Tropical cyclones (TCs) in their most intense expression (hurricanes or typhoons) are the main natural hazards known to humankind. The impressive socioeconomic consequences for countries dealing with TCs make our ability to model these organized convective structures a key issue to better understanding their nature and their interaction with the climate system. The destructive effects of TCs are mainly caused by three factors: strong wind, storm surge, and extreme precipitation. These TC-induced effects contribute to the annual worldwide damage of the order of billions of dollars and a death toll of thousands of people. Together with the development of tools able to simulate TCs, an accurate estimate of the impact of global warming on TC activity is thus not only of academic interest but also has important implications from a societal and economic point of view. The aim of this article is to provide a description of the TC modeling implementations available to investigate present and future climate scenarios.
The two main approaches to dynamically model TCs under a climate perspective are through hurricane models and climate models. Both classes of models evaluate the numerical equations governing the climate system. A hurricane model is an objective tool, designed to simulate the behavior of a tropical cyclone representing the detailed time evolution of the vortex. Considering the global scale, a climate model can be an atmosphere (or ocean)-only general circulation model (GCM) or a fully coupled general circulation model (CGCM). To improve the ability of a climate model in representing small-scale features, instead of a general circulation model, a regional model (RM) can be used: this approach makes it possible to increase the spatial resolution, reducing the extension of the domain considered. In order to be able to represent the tropical cyclone structure, a climate model needs a sufficiently high horizontal resolution (of the order of tens of kilometers) leading to the usage of a great deal of computational power.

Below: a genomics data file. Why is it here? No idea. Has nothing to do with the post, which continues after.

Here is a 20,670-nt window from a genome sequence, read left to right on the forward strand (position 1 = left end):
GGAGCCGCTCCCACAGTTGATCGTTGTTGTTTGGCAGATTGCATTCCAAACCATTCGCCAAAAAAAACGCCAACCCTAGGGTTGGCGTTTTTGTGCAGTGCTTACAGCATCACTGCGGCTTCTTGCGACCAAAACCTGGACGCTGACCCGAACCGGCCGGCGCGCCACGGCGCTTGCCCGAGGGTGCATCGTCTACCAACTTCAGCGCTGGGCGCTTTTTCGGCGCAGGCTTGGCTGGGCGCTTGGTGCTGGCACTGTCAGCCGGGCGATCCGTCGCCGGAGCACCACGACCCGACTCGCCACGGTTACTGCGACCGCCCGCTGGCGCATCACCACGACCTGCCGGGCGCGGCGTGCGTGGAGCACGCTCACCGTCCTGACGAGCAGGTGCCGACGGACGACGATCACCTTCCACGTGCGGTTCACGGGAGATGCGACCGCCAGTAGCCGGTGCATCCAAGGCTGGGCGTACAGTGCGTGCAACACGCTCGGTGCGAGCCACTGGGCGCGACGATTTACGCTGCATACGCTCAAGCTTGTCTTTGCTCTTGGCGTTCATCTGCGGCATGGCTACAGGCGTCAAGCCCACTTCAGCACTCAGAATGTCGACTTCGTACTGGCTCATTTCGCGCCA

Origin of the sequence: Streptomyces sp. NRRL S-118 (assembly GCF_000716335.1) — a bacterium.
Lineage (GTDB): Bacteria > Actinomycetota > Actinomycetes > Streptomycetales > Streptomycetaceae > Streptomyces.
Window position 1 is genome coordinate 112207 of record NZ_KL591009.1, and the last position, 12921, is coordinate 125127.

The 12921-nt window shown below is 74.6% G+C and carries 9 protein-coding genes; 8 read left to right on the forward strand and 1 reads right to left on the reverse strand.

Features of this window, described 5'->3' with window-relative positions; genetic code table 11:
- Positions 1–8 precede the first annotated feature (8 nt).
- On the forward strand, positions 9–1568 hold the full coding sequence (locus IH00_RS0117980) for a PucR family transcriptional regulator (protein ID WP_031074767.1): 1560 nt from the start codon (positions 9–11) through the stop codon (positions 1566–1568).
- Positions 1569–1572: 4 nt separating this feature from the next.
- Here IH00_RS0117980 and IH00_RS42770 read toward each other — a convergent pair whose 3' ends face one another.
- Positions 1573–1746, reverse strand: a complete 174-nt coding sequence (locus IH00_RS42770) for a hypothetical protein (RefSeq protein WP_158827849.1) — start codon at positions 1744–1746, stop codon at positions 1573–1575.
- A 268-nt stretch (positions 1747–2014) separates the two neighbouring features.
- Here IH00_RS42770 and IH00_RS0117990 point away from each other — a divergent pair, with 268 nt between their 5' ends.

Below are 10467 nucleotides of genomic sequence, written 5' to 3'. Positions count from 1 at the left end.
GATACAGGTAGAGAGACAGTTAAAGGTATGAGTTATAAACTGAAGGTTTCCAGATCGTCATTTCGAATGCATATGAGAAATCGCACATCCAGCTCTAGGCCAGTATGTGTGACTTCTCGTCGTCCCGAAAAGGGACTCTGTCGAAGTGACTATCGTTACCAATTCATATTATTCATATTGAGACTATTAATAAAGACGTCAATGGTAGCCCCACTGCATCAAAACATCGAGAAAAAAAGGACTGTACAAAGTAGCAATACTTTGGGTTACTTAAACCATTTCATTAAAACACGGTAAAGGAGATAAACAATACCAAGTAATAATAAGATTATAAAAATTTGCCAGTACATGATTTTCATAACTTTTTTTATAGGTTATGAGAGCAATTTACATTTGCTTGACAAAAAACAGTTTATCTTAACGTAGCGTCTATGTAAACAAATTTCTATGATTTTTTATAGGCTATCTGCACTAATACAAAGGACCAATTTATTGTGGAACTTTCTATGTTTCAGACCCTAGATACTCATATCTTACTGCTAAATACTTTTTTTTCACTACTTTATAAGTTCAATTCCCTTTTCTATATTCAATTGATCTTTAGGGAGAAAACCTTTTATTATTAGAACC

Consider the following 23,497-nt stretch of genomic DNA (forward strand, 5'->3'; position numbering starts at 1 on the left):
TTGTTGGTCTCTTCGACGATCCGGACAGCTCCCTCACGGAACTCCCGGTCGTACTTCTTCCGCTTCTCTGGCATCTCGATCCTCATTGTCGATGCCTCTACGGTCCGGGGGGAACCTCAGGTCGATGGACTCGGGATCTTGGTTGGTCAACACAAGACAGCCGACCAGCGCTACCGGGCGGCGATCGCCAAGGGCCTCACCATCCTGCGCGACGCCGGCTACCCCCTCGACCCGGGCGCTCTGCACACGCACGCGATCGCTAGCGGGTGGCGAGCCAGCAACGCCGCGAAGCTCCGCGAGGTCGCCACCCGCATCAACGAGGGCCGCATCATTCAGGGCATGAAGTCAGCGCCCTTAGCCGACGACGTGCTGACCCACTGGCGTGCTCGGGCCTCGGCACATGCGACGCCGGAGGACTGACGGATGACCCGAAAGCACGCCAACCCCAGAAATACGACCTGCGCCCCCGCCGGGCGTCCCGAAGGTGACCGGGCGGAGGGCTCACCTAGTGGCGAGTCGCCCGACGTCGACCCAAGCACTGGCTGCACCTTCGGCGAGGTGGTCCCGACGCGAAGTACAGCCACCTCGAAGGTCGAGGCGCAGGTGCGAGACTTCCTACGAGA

Both tools can be used to evaluate TC behavior under different climate conditions. The added value of a climate model is its ability to represent the interplay of TCs with the climate system, namely two-way relationships with both atmosphere and ocean dynamics and thermodynamics. In particular, CGCMs are able to take into account the well-known feedback between atmosphere and ocean components induced by TC activity and also the TC–related remote impacts on large-scale atmospheric circulation.
The science surrounding TCs has developed in parallel with the increasing complexity of the mentioned tools, both in terms of progress in explaining the physical processes involved and the increased availability of computational power. Many climate research groups around the world, dealing with such numerical models, continuously provide data sets to the scientific community, feeding this branch of climate change science.
Scott C. Hagen, Davina L. Passeri, Matthew V. Bilskie, Denise E. DeLorme, and David Yoskowitz
This is an advance summary of a forthcoming article in the Oxford Research Encyclopedia of Natural Hazard Science. Please check back later for the full article.
Worldwide, low-lying coastal land margins are becoming increasingly vulnerable to natural and manmade disasters due to the effects of climate change, population dynamics, saltwater intrusion, loss of coastal ecosystems, and erosion of coastlines. In 2003, it was estimated that 1.2 billion people (23% of the world’s population) lived within 100 km of a shoreline and 100 m in elevation of mean sea level. As populations increase, coastal areas are also susceptible to additional stresses due to land-use and hydrological changes. In addition to human communities, the coastal land margin includes ecologically and economically significant estuaries and wetlands. Coastal wetlands and marshes provide food, shelter, and nursery areas for commercially harvested fish and shellfish. Wetlands also help protect coastal communities by mitigating impacts of storm surge and erosion.
A System of Systems (SoS) approach is best for assessing potential future coastal hazards and their impacts. Employing an SoS framework permits new patterns and properties to emerge (i.e., nonlinear and dynamic effects of climate change) that would otherwise be unobserved using simplified models. The SoS framework also allows the sea level rise (SLR) projections, and other subsystems, to be linked to carbon emission scenarios so the full climate change impact is considered for all subsystems. Furthermore, this approach to studying coastal hazards supports the translation of science to application as coastal managers require scientific data regarding the potential impacts of SLR to make informed decisions to manage human and natural communities. Synergetic studies that integrate the dynamic interaction among physical, ecological, and anthropogenic environments are required to better predict the impacts to the coastal system in a more holistic fashion. Individually, observations and modeling are insufficient for making scientifically defensible, detailed, and credible assessments of the dynamic response of the coastal region under future SLR conditions. The capability exists to model the bio-geo-physical system, link that modeling to the historic record, and produce a dynamic coastal response to SLR using a SoS framework. Further, incorporating economic and ecosystem services valuations into the SoS enables stakeholders to better understand and assess future coastal hazards and enhance coastal resiliency.